OBAMA, CATHOLICS AND ABORTION
Catalyst December Issue 2010, From The President's Desk
FROM THE PRESIDENT’S DESK
When Roe v. Wade was decided in 1973, the Republican Party was the pro-abortion party, and the Democrats were the party of life. There was a very strong WASP presence in the Republican Party at that time, and for many of them, abortion was seen as a way to fix the urban problem. No, they didn’t come right out and say it, but racism was clearly a motivating factor. The Democrats, home to Catholics back then, were strongly pro-life. By the end of the decade, the two Parties switched places.
Why this happened had much to do with the McGovernization of the Democratic Party: radical reformers took command and aligned themselves with the cause of feminism; this, of course, meant abortion rights. By the time Reagan became president, the Democrats were fully on board with the pro-abortion agenda. But Catholics weren’t buying it, which is why they fled; they’ve been politically homeless ever since. That’s why they are so important: at the national level, the candidate who gets the Catholic vote wins. It happened again last month.
Like many Catholics, I got bounced around because of these changes. I started as a Democrat, then became a Republican and have been happily independent for nearly two decades. In this job, it’s much easier for me to be independent: there are times when I have to come down hard on a candidate, and I don’t want to have to look over my shoulder because of Party affiliation. I say this as a backdrop to my concerns over the Obama administration and its dealings with the Catholic Church.
No one questions Obama’s abortion credentials. When he was in the Illinois state senate, he led the fight for a bill that would allow a baby born alive as a result of a botched abortion to go unattended. That’s infanticide, not abortion. So it came as no surprise that in 2007 he told Planned Parenthood that the first thing he would do upon becoming president would be to sign the Freedom of Choice Act (FOCA). Because of opposition, the bill never reached his desk.
There is no question that it was the United States Conference of Catholic Bishops that put the brakes on FOCA. It was one of their finest hours. The bishops made it clear that they would not tolerate a bill that could arguably force Catholic hospitals to close: lawyers for the bishops advised that if FOCA were to pass, it would give the government the right to deny funds to hospitals that refused to perform abortions.
Well, guess what? The day after the election, the National Organization for Women issued a statement saying it will fight for FOCA. In other words, the pro-abortion crowd isn’t giving up. It is not certain whether Sen. Barbara Boxer of California and Rep. Jerry Nadler of New York will seek to reintroduce FOCA, but if they do, the bishops will have their hands full again.
There’s more. The Department of Health and Human Services, led by pro-abortion Catholic Kathleen Sebelius, is currently considering a proposal made by the ACLU that would force Catholic hospitals to perform emergency abortions or lose federal funds. Now imagine for just one moment how this proposal would be playing out if the Democrats had swept the nation the way the Republicans did. Surely, it would have gained much traction, promising yet another showdown between the bishops and the Obama administration. It still might—Boxer and Nadler were both reelected.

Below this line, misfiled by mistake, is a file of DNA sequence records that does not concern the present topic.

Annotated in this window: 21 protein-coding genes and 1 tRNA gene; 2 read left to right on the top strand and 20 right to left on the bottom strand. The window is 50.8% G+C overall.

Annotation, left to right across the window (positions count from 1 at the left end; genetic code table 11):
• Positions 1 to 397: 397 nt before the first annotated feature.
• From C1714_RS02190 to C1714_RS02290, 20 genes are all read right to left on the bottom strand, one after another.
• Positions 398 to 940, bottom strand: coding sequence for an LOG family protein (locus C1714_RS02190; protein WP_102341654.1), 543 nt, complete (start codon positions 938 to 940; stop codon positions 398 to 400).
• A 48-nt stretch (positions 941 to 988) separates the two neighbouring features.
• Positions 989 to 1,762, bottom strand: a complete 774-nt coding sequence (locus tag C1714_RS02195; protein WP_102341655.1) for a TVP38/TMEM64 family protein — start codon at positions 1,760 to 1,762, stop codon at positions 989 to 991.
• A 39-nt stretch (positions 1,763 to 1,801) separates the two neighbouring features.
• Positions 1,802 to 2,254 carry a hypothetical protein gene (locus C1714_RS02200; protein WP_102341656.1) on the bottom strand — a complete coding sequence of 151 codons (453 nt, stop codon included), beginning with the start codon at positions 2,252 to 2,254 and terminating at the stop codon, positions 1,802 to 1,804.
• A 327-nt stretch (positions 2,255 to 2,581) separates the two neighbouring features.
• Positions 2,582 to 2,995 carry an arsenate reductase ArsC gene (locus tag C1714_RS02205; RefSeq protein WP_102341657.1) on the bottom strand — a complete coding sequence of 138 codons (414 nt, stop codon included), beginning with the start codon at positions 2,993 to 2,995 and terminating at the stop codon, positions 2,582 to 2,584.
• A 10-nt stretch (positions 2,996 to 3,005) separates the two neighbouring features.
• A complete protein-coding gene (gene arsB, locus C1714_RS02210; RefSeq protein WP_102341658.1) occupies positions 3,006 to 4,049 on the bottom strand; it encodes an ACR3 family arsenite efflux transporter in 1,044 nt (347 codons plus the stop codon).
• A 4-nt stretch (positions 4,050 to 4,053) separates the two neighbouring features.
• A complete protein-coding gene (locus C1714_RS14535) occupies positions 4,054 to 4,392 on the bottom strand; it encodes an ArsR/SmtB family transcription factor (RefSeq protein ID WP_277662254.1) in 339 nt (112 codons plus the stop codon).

To those who say that such examples are not proof of an anti-Catholic animus in the Obama administration, consider that Dawn Johnsen almost became the head of the Office of Legal Counsel. Johnsen worked on a case in the late 1980s that sought to deny the Church its tax-exempt status (it was the Church’s pro-life lobbying that angered her). Last March, I wrote to every member of the U.S. Senate asking them one question: “Are you aware that Dawn Johnsen, who will be voted upon by the full Senate, sought to strip the Catholic Church of its tax-exempt status?” Twice nominated, she finally pulled out because of Republican opposition.
What is it about this administration that makes it so unyielding in its passion for abortion rights? Why is the president so driven by the need to finance abortion, and to seek sanctions against those who don’t cooperate? Unfortunately, given the dire straits of the economy, questions like these are not being asked.
In October, we lost a great champion of life, Dr. Mildred Jefferson. The first black woman ever to graduate from Harvard Medical School, she was a tireless defender of the unborn, so much so that the other side refused to have another woman debate her. “I am at once a physician, a citizen and a woman,” she said in 2003, “and I am not willing to stand aside and allow this concept of expendable human lives to turn this great land of ours into just another exclusive reservation where only the perfect, the privileged and the planned have the right to live.” She died at the age of 84.
It is too bad that our black president could never voice Dr. Jefferson’s prophetic words. Worse, it’s shameful that his administration is still trying to punish the Catholic Church for its pro-life stance.